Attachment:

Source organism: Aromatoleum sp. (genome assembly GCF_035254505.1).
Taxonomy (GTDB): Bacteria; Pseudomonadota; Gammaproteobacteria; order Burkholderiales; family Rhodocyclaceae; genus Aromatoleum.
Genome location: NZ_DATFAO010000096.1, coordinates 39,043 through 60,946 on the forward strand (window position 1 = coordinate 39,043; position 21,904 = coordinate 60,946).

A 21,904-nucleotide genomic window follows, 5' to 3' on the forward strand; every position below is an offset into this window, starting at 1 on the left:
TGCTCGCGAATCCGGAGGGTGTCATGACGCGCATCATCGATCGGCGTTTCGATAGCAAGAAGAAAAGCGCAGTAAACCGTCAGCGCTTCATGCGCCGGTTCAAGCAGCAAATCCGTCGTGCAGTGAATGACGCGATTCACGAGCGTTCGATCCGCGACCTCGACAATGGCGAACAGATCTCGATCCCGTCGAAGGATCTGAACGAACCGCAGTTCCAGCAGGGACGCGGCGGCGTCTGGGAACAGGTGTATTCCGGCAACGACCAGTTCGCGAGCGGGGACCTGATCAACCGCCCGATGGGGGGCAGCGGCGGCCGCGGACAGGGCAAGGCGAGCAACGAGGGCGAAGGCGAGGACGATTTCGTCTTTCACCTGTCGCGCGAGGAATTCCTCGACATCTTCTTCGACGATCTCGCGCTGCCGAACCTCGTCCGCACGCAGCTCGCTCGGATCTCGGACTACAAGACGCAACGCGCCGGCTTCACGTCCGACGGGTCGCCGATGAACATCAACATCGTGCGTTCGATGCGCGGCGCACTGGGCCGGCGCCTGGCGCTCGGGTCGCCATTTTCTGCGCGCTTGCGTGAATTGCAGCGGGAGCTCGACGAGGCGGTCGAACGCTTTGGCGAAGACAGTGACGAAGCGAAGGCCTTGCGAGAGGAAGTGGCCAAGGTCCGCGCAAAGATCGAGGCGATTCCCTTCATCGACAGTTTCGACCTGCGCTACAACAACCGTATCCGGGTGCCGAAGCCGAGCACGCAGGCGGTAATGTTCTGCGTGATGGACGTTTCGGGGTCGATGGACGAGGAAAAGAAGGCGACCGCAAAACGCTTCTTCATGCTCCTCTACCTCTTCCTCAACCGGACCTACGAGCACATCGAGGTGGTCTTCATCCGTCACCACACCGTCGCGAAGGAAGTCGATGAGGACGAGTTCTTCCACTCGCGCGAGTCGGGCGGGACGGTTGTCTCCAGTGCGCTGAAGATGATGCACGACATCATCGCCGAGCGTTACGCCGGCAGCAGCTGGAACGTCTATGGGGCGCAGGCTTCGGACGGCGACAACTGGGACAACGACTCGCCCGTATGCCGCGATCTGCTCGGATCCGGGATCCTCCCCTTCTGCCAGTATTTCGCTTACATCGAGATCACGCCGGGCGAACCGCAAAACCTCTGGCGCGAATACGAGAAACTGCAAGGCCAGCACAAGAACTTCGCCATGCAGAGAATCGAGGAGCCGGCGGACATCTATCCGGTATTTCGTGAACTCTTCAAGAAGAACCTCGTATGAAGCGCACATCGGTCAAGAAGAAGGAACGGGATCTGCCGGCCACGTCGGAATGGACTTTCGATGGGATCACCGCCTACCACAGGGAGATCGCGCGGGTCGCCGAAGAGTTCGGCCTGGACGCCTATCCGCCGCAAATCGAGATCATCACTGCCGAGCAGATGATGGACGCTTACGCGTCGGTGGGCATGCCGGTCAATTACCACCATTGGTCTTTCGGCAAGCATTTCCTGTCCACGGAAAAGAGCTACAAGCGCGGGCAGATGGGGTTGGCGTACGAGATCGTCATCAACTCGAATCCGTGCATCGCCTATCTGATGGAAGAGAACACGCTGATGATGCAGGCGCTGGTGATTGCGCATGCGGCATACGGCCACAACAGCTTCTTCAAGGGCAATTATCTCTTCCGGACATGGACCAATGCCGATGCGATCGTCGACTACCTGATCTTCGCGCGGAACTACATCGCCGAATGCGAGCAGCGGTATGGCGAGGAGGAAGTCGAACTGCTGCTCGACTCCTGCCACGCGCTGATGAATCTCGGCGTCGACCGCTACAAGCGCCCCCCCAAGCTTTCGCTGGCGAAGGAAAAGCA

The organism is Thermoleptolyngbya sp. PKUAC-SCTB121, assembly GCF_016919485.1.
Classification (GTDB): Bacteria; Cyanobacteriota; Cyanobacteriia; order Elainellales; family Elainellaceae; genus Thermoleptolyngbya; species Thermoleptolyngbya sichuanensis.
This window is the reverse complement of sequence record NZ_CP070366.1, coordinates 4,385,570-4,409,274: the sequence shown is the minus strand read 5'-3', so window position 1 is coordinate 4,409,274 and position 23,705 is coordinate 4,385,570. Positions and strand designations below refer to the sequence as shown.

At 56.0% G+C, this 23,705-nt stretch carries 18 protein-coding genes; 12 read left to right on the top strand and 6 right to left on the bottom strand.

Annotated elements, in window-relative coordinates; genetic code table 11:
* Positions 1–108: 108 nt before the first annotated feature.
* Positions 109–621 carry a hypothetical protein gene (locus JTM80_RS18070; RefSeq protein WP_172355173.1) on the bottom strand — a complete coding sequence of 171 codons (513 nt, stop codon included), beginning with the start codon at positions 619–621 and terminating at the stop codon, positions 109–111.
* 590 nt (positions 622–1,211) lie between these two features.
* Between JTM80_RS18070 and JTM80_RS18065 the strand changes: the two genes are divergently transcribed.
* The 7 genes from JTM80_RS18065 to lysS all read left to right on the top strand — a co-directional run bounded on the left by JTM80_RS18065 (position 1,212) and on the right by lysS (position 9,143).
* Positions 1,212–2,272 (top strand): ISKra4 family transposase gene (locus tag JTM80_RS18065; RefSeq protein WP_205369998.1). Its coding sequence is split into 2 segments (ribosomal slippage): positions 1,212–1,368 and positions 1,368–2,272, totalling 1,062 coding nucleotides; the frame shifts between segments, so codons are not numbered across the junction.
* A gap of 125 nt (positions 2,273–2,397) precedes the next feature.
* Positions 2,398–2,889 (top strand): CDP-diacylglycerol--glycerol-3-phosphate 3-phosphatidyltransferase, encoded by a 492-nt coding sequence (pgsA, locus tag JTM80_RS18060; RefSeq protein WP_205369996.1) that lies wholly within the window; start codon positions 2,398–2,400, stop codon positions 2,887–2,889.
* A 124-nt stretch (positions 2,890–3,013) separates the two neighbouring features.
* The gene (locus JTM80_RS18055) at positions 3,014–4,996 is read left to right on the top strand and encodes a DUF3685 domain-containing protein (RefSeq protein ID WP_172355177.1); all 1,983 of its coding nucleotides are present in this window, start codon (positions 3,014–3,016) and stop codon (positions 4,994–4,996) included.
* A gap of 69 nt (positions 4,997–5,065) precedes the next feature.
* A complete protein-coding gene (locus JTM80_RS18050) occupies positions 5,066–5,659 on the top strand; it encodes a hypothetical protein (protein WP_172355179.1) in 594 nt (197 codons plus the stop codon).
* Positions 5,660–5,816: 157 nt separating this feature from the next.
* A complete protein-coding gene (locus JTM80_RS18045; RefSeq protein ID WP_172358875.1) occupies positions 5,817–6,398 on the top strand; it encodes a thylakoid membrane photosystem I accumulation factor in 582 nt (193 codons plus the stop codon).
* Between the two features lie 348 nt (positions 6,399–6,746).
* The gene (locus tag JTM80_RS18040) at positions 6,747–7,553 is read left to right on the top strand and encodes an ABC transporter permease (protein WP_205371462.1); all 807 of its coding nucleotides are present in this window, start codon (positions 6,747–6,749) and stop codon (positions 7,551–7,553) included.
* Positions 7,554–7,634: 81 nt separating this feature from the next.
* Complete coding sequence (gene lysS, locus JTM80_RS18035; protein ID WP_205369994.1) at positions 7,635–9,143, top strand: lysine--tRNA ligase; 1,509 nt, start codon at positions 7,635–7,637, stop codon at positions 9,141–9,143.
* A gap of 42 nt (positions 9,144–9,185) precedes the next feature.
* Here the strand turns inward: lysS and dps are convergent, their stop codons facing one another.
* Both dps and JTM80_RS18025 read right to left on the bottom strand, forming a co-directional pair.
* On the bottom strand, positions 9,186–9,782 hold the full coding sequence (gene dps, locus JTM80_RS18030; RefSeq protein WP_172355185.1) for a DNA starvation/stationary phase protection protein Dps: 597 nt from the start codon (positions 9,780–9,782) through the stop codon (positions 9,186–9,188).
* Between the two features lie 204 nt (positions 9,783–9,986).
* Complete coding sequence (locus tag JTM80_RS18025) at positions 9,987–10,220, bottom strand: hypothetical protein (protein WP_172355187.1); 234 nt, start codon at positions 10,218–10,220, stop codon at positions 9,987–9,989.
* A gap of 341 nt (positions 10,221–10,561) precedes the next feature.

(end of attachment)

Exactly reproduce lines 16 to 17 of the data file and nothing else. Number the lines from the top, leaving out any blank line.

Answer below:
* Positions 1,212–2,272 (top strand): ISKra4 family transposase gene (locus tag JTM80_RS18065; RefSeq protein WP_205369998.1). Its coding sequence is split into 2 segments (ribosomal slippage): positions 1,212–1,368 and positions 1,368–2,272, totalling 1,062 coding nucleotides; the frame shifts between segments, so codons are not numbered across the junction.
* A gap of 125 nt (positions 2,273–2,397) precedes the next feature.